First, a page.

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Arch Gen Psychiatry. 1998 Jul;55(7):633-41.

A double-blind, placebo-controlled study of risperidone in adults with autistic disorder and other pervasive developmental disorders.

Author information

  • 1Department of Psychiatry, Indiana University School of Medicine, Indianapolis 46202-5200, USA. cmcdougl@iumc.iupui.edu

Abstract

BACKGROUND:

Neurobiological research has implicated the dopamine and serotonin systems in the pathogenesis of autism. Open-label reports suggest that the serotonin2A-dopamine D2 antagonist risperidone may be safe and effective in reducing the interfering symptoms of patients with autism.

METHODS:

Thirty-one adults (age [mean+/-SD], 28.1+/-7.3 years) with autistic disorder (n=17) or pervasive developmental disorder not otherwise specified (n=14) participated in a 12-week double-blind, placebo-controlled trial of risperidone. Patients treated with placebo subsequently received a 12-week open-label trial of risperidone.

RESULTS:

For persons completing the study, 8 (57%) of 14 patients treated with risperidone were categorized as responders (daily dose [mean+/-SD], 2.9+/-1.4 mg) compared with none of 16 in the placebo group (P<.002). Risperidone was superior to placebo in reducing repetitive behavior (P<.001), aggression (P<.001), anxiety or nervousness (P<.02), depression (P<.03), irritability (P<.01), and the overall behavioral symptoms of autism (P<.02). Objective, measurable change in social behavior and language did not occur. Nine (60%) of 15 patients who received treatment with open-label risperidone following the double-blind placebo phase responded. Other than mild, transient sedation, risperidone was well tolerated, with no evidence of extrapyramidal effects, cardiac events, or seizures.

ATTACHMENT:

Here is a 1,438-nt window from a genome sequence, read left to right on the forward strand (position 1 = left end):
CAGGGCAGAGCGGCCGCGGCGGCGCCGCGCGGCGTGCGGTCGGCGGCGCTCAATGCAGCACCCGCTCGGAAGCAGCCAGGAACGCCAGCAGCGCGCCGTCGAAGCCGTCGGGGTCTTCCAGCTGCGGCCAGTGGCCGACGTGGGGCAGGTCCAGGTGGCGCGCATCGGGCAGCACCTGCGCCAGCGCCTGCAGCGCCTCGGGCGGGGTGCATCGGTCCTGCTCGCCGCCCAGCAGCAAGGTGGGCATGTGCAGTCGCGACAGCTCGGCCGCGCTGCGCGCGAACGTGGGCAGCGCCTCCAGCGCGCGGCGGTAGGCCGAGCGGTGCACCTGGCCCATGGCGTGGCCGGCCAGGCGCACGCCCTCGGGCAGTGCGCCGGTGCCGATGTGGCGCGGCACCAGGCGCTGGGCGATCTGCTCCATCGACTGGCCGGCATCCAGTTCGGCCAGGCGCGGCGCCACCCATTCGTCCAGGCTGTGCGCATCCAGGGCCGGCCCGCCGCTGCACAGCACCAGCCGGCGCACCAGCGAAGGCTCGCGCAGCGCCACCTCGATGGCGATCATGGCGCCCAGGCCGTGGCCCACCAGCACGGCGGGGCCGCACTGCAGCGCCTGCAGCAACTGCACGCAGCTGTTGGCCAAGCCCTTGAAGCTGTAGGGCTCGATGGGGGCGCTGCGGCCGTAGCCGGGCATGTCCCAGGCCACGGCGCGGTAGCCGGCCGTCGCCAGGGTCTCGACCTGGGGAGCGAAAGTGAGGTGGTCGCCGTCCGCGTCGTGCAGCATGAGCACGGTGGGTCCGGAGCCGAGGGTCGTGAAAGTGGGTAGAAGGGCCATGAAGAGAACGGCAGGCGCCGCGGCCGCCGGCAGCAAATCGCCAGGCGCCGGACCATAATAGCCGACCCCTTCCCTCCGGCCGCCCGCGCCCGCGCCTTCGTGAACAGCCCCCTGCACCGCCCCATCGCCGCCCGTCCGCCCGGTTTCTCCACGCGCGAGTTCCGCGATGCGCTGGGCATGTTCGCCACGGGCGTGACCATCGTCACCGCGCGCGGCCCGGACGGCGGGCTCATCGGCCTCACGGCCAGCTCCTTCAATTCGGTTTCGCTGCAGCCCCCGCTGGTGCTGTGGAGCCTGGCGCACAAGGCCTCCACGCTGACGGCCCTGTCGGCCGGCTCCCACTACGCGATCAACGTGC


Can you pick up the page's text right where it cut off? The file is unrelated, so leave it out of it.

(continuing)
CONCLUSION:

Risperidone is more effective than placebo in the short-term treatment of symptoms of autism in adults.

Comment in

  • The irony of autism. [Arch Gen Psychiatry. 1998]
PMID:
9672054
[PubMed - indexed for MEDLINE]
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